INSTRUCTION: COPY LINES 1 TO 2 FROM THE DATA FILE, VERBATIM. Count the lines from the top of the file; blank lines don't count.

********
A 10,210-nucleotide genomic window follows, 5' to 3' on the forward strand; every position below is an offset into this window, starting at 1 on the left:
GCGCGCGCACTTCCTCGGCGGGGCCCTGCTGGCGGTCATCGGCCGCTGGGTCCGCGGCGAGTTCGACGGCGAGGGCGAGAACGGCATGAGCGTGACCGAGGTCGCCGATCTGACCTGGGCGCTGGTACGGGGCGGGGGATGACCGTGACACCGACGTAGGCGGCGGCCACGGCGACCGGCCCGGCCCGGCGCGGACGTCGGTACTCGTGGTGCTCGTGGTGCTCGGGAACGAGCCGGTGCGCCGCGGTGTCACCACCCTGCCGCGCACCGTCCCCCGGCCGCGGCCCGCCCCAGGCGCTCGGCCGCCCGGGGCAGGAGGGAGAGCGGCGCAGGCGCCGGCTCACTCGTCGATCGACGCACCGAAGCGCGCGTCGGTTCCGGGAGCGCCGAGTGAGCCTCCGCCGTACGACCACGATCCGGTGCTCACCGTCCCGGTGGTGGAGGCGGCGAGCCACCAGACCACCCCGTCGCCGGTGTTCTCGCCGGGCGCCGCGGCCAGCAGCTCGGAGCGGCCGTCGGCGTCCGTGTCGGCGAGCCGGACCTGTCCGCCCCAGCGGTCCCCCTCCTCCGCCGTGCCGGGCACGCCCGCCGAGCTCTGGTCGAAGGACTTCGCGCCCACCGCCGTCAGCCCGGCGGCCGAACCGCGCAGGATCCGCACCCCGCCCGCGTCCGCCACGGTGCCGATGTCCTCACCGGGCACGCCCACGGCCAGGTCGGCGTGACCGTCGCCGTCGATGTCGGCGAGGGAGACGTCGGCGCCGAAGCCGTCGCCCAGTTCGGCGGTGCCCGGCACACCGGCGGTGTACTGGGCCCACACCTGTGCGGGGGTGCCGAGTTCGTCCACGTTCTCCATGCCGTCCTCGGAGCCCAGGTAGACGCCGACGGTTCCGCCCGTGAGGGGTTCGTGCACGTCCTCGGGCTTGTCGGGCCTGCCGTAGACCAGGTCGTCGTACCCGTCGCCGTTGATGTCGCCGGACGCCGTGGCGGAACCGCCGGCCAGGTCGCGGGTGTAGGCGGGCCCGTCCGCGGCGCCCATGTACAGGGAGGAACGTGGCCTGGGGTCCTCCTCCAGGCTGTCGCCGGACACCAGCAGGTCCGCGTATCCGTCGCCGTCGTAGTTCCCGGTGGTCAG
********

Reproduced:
A 10,210-nucleotide genomic window follows, 5' to 3' on the forward strand; every position below is an offset into this window, starting at 1 on the left:
GCGCGCGCACTTCCTCGGCGGGGCCCTGCTGGCGGTCATCGGCCGCTGGGTCCGCGGCGAGTTCGACGGCGAGGGCGAGAACGGCATGAGCGTGACCGAGGTCGCCGATCTGACCTGGGCGCTGGTACGGGGCGGGGGATGACCGTGACACCGACGTAGGCGGCGGCCACGGCGACCGGCCCGGCCCGGCGCGGACGTCGGTACTCGTGGTGCTCGTGGTGCTCGGGAACGAGCCGGTGCGCCGCGGTGTCACCACCCTGCCGCGCACCGTCCCCCGGCCGCGGCCCGCCCCAGGCGCTCGGCCGCCCGGGGCAGGAGGGAGAGCGGCGCAGGCGCCGGCTCACTCGTCGATCGACGCACCGAAGCGCGCGTCGGTTCCGGGAGCGCCGAGTGAGCCTCCGCCGTACGACCACGATCCGGTGCTCACCGTCCCGGTGGTGGAGGCGGCGAGCCACCAGACCACCCCGTCGCCGGTGTTCTCGCCGGGCGCCGCGGCCAGCAGCTCGGAGCGGCCGTCGGCGTCCGTGTCGGCGAGCCGGACCTGTCCGCCCCAGCGGTCCCCCTCCTCCGCCGTGCCGGGCACGCCCGCCGAGCTCTGGTCGAAGGACTTCGCGCCCACCGCCGTCAGCCCGGCGGCCGAACCGCGCAGGATCCGCACCCCGCCCGCGTCCGCCACGGTGCCGATGTCCTCACCGGGCACGCCCACGGCCAGGTCGGCGTGACCGTCGCCGTCGATGTCGGCGAGGGAGACGTCGGCGCCGAAGCCGTCGCCCAGTTCGGCGGTGCCCGGCACACCGGCGGTGTACTGGGCCCACACCTGTGCGGGGGTGCCGAGTTCGTCCACGTTCTCCATGCCGTCCTCGGAGCCCAGGTAGACGCCGACGGTTCCGCCCGTGAGGGGTTCGTGCACGTCCTCGGGCTTGTCGGGCCTGCCGTAGACCAGGTCGTCGTACCCGTCGCCGTTGATGTCGCCGGACGCCGTGGCGGAACCGCCGGCCAGGTCGCGGGTGTAGGCGGGCCCGTCCGCGGCGCCCATGTACAGGGAGGAACGTGGCCTGGGGTCCTCCTCCAGGCTGTCGCCGGACACCAGCAGGTCCGCGTATCCGTCGCCGTCGTAGTTCCCGGTGGTCAG